Tom Sermanni

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Tom Sermanni
Tom Sermanni (42148423775).jpg
Sermanni in 2018
Personal information
Full nameThomas Dorby Sermanni [1]
Date of birth (1954-07-01) 1 July 1954 (age 65)
Place of birth Glasgow, Scotland
Playing position Midfielder
Club information
Current team
New Zealand women(Manager)
Youth career
1971–1973 Cumbernauld United [2]
Senior career*
YearsTeamApps(Gls)
1973–1978 Albion Rovers [2] 151 (38)
1978–1979 Blackpool 10 (0)
1979–1982 Torquay United 89 (12)
1982–1983 Dunfermline Athletic 5 (0)
1983 Marconi Stallions FC [3]
1984–1987 Canberra City 57 (7)
1988–1989 Canberra Croatia [3]
Total312(57)
Teams managed
1988–1991 Canberra Croatia/Metros
1989–1991 Australian Schoolboys
1991–1993 Australian Institute of Sport (Men's)
1993–1994 Sydney Olympic FC
1994–1996 Australia women
1997–1999 Sanfrecce Hiroshima
1999–2001 Canberra Cosmos
2002–2003 New York Power
2003 Sarawak
2005–2012 Australia women
2013–2014 United States women
2015 Canada women (assistant)
2016–2018 Orlando Pride
2018– New Zealand women
* Senior club appearances and goals counted for the domestic league only

Thomas Dorby Sermanni (born 1 July 1954) is a Scottish football coach and former professional player and current head coach of the New Zealand women's national team. He has previously coached the Australia women's national team, the United States women's national team from 2013 to 2014, and the Orlando Pride of the National Women's Soccer League from 2016 to 2018. [2]

The New Zealand women's national football team, nicknamed the Football Ferns, is governed by New Zealand Football (NZF). The New Zealand national team qualified for the 2007 FIFA Women's World Cup, held in China in September 2007, sending the team to their first World Cup in 16 years, and the second since their 1975 debut in international competition.

Australia womens national soccer team womens national association football team representing Australia

The Australian women's national soccer team is overseen by the governing body for soccer in Australia, Football Federation Australia (FFA), which is currently a member of the Asian Football Confederation (AFC) and the regional ASEAN Football Federation (AFF) since leaving the Oceania Football Confederation (OFC) in 2006. The team's official nickname is the Matildas, having been known as the Female Socceroos before 1995. Under a naming rights deal with Scentre Group and its predecessor, Westfield Group, the team has been branded as Westfield Matildas since 2008.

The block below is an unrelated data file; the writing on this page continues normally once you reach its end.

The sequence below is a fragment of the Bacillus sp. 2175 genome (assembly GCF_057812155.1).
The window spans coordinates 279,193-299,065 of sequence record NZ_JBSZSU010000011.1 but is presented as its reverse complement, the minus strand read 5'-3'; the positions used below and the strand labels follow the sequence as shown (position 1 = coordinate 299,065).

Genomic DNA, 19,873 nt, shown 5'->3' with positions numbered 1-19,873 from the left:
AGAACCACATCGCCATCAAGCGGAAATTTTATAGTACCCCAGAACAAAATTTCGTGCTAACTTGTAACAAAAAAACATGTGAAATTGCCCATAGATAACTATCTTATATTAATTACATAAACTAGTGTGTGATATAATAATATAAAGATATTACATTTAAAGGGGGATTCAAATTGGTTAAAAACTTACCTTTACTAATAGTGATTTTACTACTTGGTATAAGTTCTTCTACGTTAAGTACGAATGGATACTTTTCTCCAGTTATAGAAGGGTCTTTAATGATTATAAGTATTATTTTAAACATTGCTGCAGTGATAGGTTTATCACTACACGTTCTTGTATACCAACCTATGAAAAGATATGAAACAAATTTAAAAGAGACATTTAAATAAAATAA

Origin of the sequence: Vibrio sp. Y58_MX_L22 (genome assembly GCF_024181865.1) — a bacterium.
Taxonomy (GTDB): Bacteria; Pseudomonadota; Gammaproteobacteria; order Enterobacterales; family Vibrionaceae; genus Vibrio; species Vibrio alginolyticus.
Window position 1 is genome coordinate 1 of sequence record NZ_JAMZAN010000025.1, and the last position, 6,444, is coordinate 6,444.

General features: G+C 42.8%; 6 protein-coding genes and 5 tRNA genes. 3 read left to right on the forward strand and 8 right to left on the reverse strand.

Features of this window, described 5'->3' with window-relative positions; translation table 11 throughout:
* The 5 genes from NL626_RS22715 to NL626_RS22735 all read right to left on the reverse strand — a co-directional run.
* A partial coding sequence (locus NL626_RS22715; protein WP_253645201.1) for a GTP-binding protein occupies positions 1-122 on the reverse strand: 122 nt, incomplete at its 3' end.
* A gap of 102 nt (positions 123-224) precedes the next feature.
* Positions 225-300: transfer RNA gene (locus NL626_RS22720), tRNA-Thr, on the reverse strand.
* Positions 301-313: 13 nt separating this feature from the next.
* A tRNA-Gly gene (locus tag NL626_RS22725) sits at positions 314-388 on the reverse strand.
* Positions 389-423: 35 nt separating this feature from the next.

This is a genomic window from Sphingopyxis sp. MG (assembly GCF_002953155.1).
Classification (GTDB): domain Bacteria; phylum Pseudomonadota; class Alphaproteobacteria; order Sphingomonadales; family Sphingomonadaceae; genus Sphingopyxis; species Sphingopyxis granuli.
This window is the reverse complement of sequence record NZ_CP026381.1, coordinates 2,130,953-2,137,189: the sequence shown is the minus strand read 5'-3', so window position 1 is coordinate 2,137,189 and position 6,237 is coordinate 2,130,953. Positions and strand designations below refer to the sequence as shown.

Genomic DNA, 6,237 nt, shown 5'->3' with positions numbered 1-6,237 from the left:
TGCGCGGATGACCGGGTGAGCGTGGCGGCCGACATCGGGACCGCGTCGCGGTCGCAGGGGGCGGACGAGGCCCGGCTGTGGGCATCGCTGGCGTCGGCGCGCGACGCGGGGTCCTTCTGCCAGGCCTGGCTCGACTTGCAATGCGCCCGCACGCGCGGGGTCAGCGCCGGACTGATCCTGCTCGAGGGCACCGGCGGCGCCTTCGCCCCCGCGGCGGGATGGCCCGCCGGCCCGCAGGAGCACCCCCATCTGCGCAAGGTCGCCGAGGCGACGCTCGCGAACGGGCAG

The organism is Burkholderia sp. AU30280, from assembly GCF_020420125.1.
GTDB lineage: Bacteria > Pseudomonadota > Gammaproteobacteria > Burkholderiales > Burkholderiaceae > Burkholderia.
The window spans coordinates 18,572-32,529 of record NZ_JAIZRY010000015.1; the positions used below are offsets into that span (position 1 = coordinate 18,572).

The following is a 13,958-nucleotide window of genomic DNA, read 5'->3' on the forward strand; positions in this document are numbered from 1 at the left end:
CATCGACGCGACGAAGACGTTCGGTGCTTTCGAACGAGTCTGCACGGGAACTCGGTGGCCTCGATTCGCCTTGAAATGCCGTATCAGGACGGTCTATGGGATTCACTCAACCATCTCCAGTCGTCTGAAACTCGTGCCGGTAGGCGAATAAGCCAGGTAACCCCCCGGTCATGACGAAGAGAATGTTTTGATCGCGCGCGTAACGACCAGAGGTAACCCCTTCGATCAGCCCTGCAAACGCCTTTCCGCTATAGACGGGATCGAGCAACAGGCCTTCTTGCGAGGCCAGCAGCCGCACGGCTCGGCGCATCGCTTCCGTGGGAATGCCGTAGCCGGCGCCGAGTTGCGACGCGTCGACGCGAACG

United States womens national soccer team Womens national association football team representing the United States

The United States women's national soccer team (USWNT) represents the United States in international women's soccer. The team is the most successful in international women's soccer, winning four Women's World Cup titles, four Olympic gold medals, and eight CONCACAF Gold Cups. It medaled in every World Cup and Olympic tournament in women's soccer history from 1991 to 2015, before being knocked out in the quarterfinal of the 2016 Summer Olympics. The team is governed by United States Soccer Federation and competes in CONCACAF. The United States women's national soccer team recently just won the 2019 World Cup for the 4th time by defeating Netherlands 2-0.

Contents

Playing career

Born in Glasgow, Sermanni played as a midfielder in Scotland, England, Australia and New Zealand for Cumbernauld United, Albion Rovers, Blackpool, Torquay United, Dunfermline Athletic, Canberra City and Christchurch United. [4] [5]

Glasgow City and council area in Scotland

Glasgow is the most populous city in Scotland, and the third most populous city in the United Kingdom, as of the 2017 estimated city population of 621,020. Historically part of Lanarkshire, the city now forms the Glasgow City council area, one of the 32 council areas of Scotland; the local authority is Glasgow City Council. Glasgow is situated on the River Clyde in the country's West Central Lowlands. It is the fifth most visited city in the UK.

Midfielder association football position played on both ends of the field

midfielder is an association football position. Midfielders are generally positioned on the field between their team's defenders and forwards. Some midfielders play a disciplined defensive role, breaking up attacks, and are otherwise known as defensive midfielders. Others blur the boundaries, being more mobile and efficient in passing: they are commonly referred to as deep-lying midfielders, play-makers, box-to-box, or holding midfielders. The number of midfielders on a team and their assigned roles depends on the team's formation; the collective group of these players on the field is sometimes referred to as the midfield.

Cumbernauld United F.C.

Cumbernauld United Football Club are a football club from Scotland. They operate from Guy's Meadow in the Cumbernauld Village area of the town of Cumbernauld in North Lanarkshire.

Coaching career

Australian clubs

Sermanni has coached a number of Australian club sides, including Canberra Metros and Canberra Cosmos. [5]

Canberra FC

Canberra Football Club is an Australian semi-professional soccer club based in the suburb of Deakin in the south of Canberra, Australian Capital Territory. Founded in 1958 the club currently competes in the National Premier Leagues Capital Football.

Women's United Soccer Association (WUSA), 2001–2003

In 2001 Sermanni was an assistant coach for the Bay Area CyberRays of the Women's United Soccer Association (WUSA). The CyberRays won the league's inaugural championship, the Founders Cup. He remained an assistant coach in 2002 when the team changed its name to the San Jose CyberRays. In 2003, he was hired as head coach of the New York Power (WUSA), [6] who had fired their previous coach after finishing their 2002 season with a dismal record of 3 wins, 17 losses, and 1 draw (10 pts). [7] With him as their coach, the team improved to finish the 2003 season in fifth place with a record of 7 wins, 9 losses and 5 draws (26 pts.). [8]

San Jose CyberRays

San Jose CyberRays was a professional soccer team that played in the Women's United Soccer Association. The team played at Spartan Stadium on the South Campus of San José State University in San Jose, California. Stars included U.S. National Team star Brandi Chastain, WUSA Goalkeeper of the Year LaKeysia Beene, and leading scorer Julie Murray. Other memorable CyberRays were Brazilians Sissi and Katia, Tisha Venturini, and "ironwoman" Thori Bryan, who played every minute of the first season. They were coached by Ian Sawyers, who received WUSA Coach of the Year honors in 2001.

Womens United Soccer Association professional soccer league